Laurie Gorelick Interiors
LAURIE GORELICK INTERIORS

BLOG

Transitional Spaces: Lessons from the 2014 Kips Bay Decorator Show House

Often overlooked are the spaces that get you from here to there or that greet you when you enter. Interior designers know how to use these transitional spaces to concentrate drama into even the smallest spaces that we're given to design. Like overtures and interludes in musical theatre, these spaces set the stage for what's to come. I often urge my clients to go for the gusto. Entryways, for example, are the first thing guests see when entering and they introduce the "story" you want your home to tell.

The seasoned designers in this year's Kips Bay Decorator Show House aptly and dramatically illustrated how best to treat transitional spaces in interiors. From the main entry to a former back corridor, the spaces these designers transformed went from boring to spectacular.

Martyn Lawrence Bullard used his Grand Entry to showcase his beautiful collection of marble prints and wallpapers for Schumacher. The entry had "good bones" to begin with: detailed millwork dividing the walls into rhythmic planes.

     

                                               Photo by Timothy Bell, courtesy of Architectural Digest.

Bullard exploited these planes -- using a variety of his wallpapers on the wainscot, upper walls and ceiling, thereby creating a dramatic yet harmonious pattern play. The consoles and upholstery are his own designs.

   

                                                                             Photo by Timothy Bell

                

    

The black and white floor tiles, marblized wallpapers in different values of charcoal, and luxurious silk upholstery combine to create an elegant entry foyer that beckons to the grand spaces beyond.

From Bullard's entry foyer, a Grand Staircase designed by John Douglas Eason ascends to the second floor. Eason faced the challenges of conquering the grand scale of the staircase and creating visual cues to draw the viewer's eye upward. He tackled these challenges with pattern, form and light: pattern via the horizontal-striped custom wallpaper and lovely Doris Leslie Blau area rug; form via the mammoth art installation and eclectic furnishings on the landing; and light via the stunning Ingo Maurer chandelier at the apex.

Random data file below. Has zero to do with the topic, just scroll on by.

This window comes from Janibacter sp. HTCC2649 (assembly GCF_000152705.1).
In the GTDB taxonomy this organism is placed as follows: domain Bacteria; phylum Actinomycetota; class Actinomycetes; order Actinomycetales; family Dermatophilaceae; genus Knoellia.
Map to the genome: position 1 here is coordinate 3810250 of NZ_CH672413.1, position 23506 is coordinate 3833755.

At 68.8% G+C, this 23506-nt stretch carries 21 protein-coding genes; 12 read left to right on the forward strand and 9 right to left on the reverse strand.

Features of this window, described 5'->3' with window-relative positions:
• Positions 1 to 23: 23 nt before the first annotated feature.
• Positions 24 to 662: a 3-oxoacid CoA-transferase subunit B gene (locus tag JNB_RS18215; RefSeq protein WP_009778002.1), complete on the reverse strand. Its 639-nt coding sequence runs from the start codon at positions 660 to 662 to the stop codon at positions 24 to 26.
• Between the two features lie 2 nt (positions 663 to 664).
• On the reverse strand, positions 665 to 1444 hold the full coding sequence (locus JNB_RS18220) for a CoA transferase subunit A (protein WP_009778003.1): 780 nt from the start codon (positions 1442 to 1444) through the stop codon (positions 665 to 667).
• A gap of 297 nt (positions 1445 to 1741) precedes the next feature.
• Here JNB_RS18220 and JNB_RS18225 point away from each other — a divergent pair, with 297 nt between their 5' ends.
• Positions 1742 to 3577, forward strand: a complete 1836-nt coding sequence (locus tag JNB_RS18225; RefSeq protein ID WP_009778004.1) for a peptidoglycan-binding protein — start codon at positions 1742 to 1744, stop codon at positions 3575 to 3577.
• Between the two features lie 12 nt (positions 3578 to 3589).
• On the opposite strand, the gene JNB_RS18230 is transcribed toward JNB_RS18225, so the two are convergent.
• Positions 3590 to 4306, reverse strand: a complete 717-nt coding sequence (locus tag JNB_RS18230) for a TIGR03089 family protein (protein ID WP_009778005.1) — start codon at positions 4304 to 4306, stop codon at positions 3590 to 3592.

Photo by Timothy Bell

                   

                Contrast of traditional and modern forms on the landing of John Douglas Eason's Grand Staircase

Young Huh took an awkward back corridor originally leading to a storage area and transformed it into an elegant and decidedly feminine lounge space. Named the Hollyhock Lounge for the Lee Jofa handblocked Hollyhock fabric that adorns the upholstered walls, Huh demonstrated that even a back hallway can be made intimate and elegant.

    

                                                                                    Photo by Timothy Bell

Huh kept the values of the Stark natural fiber carpet on the floor and the bronze metallic Maya Romanoff wallpaper on the ceiling consistent -- a device to create spaciousness in the low-ceilinged space. By adding shiny black patent leather wainscoting, a bronze chandelier and gilded accessories, Huh punched up the illumination in the space. Feminine details, like a built-in banquette, and a pleated valence a la Dorothy Draper, give the space its comfortable appeal.

                  

A third floor hallway becomes a Grand Salon in the deft hands of SPAN Architecture. The firm's intention was to create a gathering space for the display of art and exchange of ideas. Geometric back lit wall assemblies propel the art into focus. Benches echo the architectural forms. The juxtaposition of new and old, modern and traditional alters the expectation of the hallway. Rather than a pass-through transitional space, the hallway becomes a place for assembly.

       

                                                                            Photo by Timothy Bell